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Namburbi and Talmud rituals (3)

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05 Scientific knowledge and scholarly lore

05 Scientific knowledge and scholarly lore

Neo-Assyrian Empire
Jewish philosophers and scholars
Neo-Assyrian texts

The following Talmudic ritual concerns the anxiety of being bitten by a snake, rather than the reality of being bitten, since it involves a sexual encounter between a woman and a snake, in rather Freudian terms. Although no exactly parallel idea presents itself within Namburbi rituals, nevertheless many of the individual elements can be identified in Akkadian:

“If a woman sees a snake and does not know whether (the snake’s) attention was turned to her or not, let her remove her garments and throw them in front of it; if (the snake) winds itself around them, its attention is turned to her; if not, its attention is not turned to her. What is the remedy? She should have sex in front of it. (There are those who say, That will strengthen (the snake’s) inclination all the more.) Rather she should take some of her hair and nails and throw them at (the snake) and say, ‘I am urinating’.”

The necessity for the victim to strip is known from Snake-Namburbi no. 1, which instructs the victim to strip off his garments (Maul 1994: 274.43’), and after being anointed he changes into a clean garment, for purposes of purification or to avoid recognition. In the Talmud this divesting of clothing was interpreted as a means of testing the snake’s intent, since it obviously showed excessive interest if the snake coiled around her garment. This situation somewhat resembles a type of snake omen recorded in Snake-Namburbi no. 4, which concerns an evil portent occasioned by a snake seeing a man before the snake itself is seen (Maul 1994: 292 1’), an idea similar to the anxiety aroused in the Talmud in which the victim is the sole focus of the snake’s attention. If the woman is, indeed, the object of the snake’s gaze, one solution suggested in the Talmud was for her to have sex in its presence, although others objected that this might somehow arouse the snake even further.

Once again the Namburbis come to the rescue in helping to explain the Talmud. An important aspect of Namburbi texts is that the victim must not return home directly after the ritual and must somehow escape from his own identity, to avoid being recognised by the evil portent; to some extent the Talmud passages have this in common, although this notion is interpreted too literally in the Talmud as an attempt to escape from the snake itself, rather than from the evil portent that it represents. One way that the Namburbis advise the victim to alter his identity is to have sex with a strange woman, as in Snake-Namburbi no. 3: ‘he should enter another house (i.e. not his own) and spend the night and have sex with a strange woman’ (Maul 1994: 285 14’). This is probably the basis for the Talmud instruction for the woman to have sex in front of the snake. The idea of having sex with a stranger is not likely to have been recommended by the rabbis, particularly for a woman, which makes it likely that this type of remedy was later edited into its present form.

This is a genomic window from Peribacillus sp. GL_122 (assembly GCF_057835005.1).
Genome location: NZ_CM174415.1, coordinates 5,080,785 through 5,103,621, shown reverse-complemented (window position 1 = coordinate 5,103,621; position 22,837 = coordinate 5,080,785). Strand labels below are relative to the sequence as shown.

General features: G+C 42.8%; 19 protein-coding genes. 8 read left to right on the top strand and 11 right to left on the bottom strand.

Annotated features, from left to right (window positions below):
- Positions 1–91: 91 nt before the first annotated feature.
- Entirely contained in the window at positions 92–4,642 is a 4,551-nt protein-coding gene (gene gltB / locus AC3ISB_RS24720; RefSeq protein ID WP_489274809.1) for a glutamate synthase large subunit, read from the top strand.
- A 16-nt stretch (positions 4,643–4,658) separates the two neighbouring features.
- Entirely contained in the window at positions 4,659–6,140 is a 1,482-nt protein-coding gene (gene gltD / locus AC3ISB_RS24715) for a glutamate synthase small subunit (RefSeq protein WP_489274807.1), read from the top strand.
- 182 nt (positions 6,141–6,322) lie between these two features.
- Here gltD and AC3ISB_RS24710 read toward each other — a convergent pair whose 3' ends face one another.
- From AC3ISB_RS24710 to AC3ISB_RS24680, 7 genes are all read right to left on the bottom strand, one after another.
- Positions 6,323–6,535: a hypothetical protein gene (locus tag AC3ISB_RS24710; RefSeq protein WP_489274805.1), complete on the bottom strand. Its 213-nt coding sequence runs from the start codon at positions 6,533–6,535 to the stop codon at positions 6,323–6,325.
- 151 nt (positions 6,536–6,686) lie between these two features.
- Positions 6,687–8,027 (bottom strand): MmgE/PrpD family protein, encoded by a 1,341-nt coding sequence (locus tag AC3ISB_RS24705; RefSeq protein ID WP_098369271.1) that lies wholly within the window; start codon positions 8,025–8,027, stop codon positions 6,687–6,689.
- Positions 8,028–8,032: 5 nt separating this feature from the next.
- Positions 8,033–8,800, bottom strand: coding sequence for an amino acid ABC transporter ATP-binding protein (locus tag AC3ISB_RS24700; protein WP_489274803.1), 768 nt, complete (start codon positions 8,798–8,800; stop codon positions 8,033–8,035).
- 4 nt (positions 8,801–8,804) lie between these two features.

The solution provided in the Talmud - that she take some of her hair and nails and cast them at the snake–has partial parallels in Snake-Namburbi texts. Generally in Namburbi rituals, hair and nails from the victim were used to put the evil off the track (Maul 1994: 76f.); and in fact in Snake-Namburbi no. 5 the victim’s hair is sealed into a jar, although the ritual use is not explained (Maul 1994: 294 7-8). The victim’s hair and nails were removed or distanced from the victim in order to guide the evil away from its intended goal. In a similar vein in the Talmud, the victim’s hair and nails are used to represent the woman’s own person, while she says, ‘I am urinating’. The idea in the Talmud is that she will be undesirable to the snake, but this is probably a misinterpretation of the ritual here. Although no exact parallel for this statement can be found, one Namburbi ritual concerns the evil which comes from a victim’s bed, including one bad omen which says, ‘[if] a man urinates while [in] his bed - in order that the evil of the that bed should not reach the man … ‘ (Maul 1994: 379 3). The idea may be here that the woman claims to be already suffering from the effects of a bad omen (resulting from urinating in an inappropriate place), and hence she does not deserve any additional misfortune from a snake omen. The Talmud, of course, misinterpreted this passage to mean that she is less attractive to the snake as an object of sexual desire.

Sources (list of abbreviations) (source links will open in a new browser window)
Babylonian Talmud, Shabbat 110a
Namburbi Texts


Geller 2004, 51-52Geller, Mark J. Akkadian Healing Therapies in the Babylonian Talmud. Preprint 259. Berlin: Max-Planck-Institut für Wissenschaftsgeschichte 2004. [PDF]
Maul 1994Maul, Stefan M. Zukunftsbewältigung. Eine Untersuchung altorientalischen Denkens anhand der babylonisch-assyrischen Löserituale (Namburbi). Mainz am Rhein: Von Zabern 1994.

Links (external links will open in a new browser window)
Cf. Namburbi and Talmud rituals (1)
Cf. Namburbi and Talmud rituals (2)
Cf. Namburbi and Talmud rituals (4)

Mark Geller

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